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 US Announce Plans to Reduce GHG Emissions from Buildings by 2050


US Announce Plans to Reduce GHG Emissions from Buildings by 2050

The US government is moving fast to minimise greenhouse gas (GHG) emissions from the buildings setting emission reduction targets of 65% by 2035 and 90% by 2050.

The blueprint entitled “Decarbonising the US Economy by 2050: A National Blueprint for the Buildings Sector,” was developed by the US Department of Energy (DOE) in collaboration with the Department of Housing and Urban Development (HUD), the Environmental Protection Agency (EPA), and other federal agencies.

The Blueprint is the first sector-wide strategy for building decarbonisation developed by the federal government, underscoring President Joe Biden’s whole-of-government approach to cutting harmful carbon emissions and achieving the nation’s ambitious clean energy and climate goals.

Pollution from buildings is costing $370 billion in annual energy costs and reducing GHG emissions from buildings is essential to reaching the government’s goal of achieving net-zero emissions by 2050.

The Blueprint projects reductions of 90% of total GHG emissions from the buildings sector, which will save consumers more than $100 billion in annual energy costs and avoid $17 billion in annual health costs.

US Secretary of Energy Jennifer M Granholm said that America’s building sector accounts for more than a third of the harmful emissions jeopardising air and people’s health, but the government has developed a forward-looking strategy to slash these pollutants from buildings across the nation.

“As part of a whole-of-government approach, DOE is outlining for the first time ever a comprehensive federal plan to reduce energy in our homes, schools, and workplaces—lowering utility bills and creating healthier communities while combating the climate crisis,” she said.


Stress on Affordability

One in five Americans lives in a household that is at least one month behind on its energy bills, according to the US Census Bureau Household Pulse Survey and economically disadvantaged communities are more likely to face energy insecurity due to high energy costs.

They are also more likely to suffer from the effects of substandard building conditions and health-harming pollution.

To address these inequities, the blueprint emphasises affordability through reduced energy and technology costs, as well as measures that would help make communities more resilient to power outages and climate change-fuelled extreme weather events. 

To reach the overall emissions reduction targets for the buildings sector, the blueprint has set four strategic objectives such as increasing building energy efficiency, accelerating onsite emissions reductions, transforming the interactions between buildings and the electricity grid, and minimising the emissions from producing, transporting, installing, and disposing of building materials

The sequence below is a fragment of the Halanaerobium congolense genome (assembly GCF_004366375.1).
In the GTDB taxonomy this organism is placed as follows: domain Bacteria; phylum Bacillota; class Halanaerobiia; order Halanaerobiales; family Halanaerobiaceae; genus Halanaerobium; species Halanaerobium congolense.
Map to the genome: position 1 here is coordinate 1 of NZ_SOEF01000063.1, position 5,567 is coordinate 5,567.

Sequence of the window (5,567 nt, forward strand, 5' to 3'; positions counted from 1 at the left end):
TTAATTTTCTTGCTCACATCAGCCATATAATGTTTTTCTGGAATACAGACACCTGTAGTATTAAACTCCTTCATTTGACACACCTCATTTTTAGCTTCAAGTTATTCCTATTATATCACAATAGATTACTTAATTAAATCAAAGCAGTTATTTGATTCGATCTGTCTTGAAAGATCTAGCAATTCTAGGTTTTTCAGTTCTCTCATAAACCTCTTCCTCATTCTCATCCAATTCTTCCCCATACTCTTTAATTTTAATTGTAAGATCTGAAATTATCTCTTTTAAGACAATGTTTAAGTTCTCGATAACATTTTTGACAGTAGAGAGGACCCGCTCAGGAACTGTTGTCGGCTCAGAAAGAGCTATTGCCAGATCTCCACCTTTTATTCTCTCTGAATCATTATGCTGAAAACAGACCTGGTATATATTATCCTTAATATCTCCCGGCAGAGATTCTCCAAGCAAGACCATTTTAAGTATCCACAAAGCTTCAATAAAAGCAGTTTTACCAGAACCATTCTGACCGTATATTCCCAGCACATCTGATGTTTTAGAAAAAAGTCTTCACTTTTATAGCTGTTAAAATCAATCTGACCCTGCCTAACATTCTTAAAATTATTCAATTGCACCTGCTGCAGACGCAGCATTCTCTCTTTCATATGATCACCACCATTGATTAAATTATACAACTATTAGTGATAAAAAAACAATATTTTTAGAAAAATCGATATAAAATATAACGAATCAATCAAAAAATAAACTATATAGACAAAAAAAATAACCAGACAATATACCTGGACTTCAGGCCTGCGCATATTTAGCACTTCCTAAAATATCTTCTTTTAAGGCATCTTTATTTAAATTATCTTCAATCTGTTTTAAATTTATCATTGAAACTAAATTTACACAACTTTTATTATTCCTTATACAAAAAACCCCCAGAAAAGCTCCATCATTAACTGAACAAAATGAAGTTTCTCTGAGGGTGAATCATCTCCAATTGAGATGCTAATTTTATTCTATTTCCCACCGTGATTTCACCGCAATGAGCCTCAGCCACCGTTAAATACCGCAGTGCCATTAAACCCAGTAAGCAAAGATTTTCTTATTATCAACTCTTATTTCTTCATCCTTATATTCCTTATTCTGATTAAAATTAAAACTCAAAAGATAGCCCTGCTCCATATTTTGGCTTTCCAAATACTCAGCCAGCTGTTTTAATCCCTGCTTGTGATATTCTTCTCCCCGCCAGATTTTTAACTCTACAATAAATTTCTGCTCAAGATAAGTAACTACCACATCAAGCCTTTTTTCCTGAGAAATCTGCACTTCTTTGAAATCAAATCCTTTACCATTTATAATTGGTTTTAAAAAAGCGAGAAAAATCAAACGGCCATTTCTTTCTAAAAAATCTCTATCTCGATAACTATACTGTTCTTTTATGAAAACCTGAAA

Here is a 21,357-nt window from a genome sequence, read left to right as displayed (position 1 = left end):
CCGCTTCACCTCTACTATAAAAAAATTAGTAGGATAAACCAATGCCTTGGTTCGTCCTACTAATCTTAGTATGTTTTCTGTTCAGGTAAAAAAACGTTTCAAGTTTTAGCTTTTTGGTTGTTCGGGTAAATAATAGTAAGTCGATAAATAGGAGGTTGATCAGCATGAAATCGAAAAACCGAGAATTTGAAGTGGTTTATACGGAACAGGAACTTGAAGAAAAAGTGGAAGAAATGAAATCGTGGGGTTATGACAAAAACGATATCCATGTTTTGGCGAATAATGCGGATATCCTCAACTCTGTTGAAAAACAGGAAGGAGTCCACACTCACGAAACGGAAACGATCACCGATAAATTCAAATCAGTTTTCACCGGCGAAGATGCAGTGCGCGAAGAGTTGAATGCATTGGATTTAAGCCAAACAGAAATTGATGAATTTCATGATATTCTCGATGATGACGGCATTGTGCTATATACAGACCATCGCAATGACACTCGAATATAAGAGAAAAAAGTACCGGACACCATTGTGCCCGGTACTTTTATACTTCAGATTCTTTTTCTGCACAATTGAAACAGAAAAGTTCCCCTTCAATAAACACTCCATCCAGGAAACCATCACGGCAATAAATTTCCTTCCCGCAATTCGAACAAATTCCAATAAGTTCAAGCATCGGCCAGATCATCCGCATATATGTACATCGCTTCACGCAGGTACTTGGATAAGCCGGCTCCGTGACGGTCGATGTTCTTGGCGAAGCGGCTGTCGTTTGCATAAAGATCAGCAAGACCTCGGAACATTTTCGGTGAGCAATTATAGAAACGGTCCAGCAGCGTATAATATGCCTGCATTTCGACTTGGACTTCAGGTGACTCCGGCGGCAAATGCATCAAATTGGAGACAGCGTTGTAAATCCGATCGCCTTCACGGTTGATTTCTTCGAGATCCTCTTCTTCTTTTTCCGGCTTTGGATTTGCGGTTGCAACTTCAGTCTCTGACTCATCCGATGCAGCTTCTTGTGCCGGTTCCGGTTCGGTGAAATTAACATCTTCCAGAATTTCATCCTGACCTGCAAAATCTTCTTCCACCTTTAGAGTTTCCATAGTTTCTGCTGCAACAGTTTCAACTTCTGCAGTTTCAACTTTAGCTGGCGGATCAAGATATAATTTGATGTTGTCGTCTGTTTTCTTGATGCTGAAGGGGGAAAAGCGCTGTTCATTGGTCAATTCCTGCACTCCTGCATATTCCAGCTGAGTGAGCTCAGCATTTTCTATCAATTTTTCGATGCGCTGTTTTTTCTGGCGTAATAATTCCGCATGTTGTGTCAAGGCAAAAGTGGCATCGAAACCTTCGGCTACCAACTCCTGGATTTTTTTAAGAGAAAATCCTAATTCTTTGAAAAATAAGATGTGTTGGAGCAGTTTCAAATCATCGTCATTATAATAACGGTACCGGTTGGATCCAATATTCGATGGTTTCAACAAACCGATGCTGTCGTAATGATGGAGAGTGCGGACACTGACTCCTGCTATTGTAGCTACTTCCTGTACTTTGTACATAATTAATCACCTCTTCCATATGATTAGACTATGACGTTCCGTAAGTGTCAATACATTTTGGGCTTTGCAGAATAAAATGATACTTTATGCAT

Each objective has specific performance targets and market, policy, and technology milestones to reach by 2035 and 2050. Meeting these targets will require accelerated deployment of a wide range of decarbonisation and energy efficiency technologies.

The blueprint outlines coordinated federal actions that can increase the speed and scale with which these solutions are deployed. Those actions include funding research and development to develop lower-cost technologies, expanding markets for low-carbon technologies, providing direct funding and financing, and supporting the development and implementation of emissions-reducing building codes and appliance standards.

In line with the administration’s efforts to help ensure the benefits of the clean energy transition flow directly to impacted communities, the Blueprint also outlines ways that federal agencies can support state, local, and tribal decarbonisation objectives. 

To achieve these goals, DOE is focused on building innovations in three pivotal areas: building upgrades, efficient electrification, and smart controls. DOE’s approach strives to advance scalable technologies and installation solutions for affordable-housing residents while expanding workforce capabilities at the state and local levels.

DOE’s Affordable Home Energy Shot, which aims to reduce the upfront cost of upgrading a home by at least 50% and reduce energy bills by 20% within a decade, will accelerate progress toward the emissions-reduction targets established in the blueprint.

Global Business Magazine

Global Business Magazine

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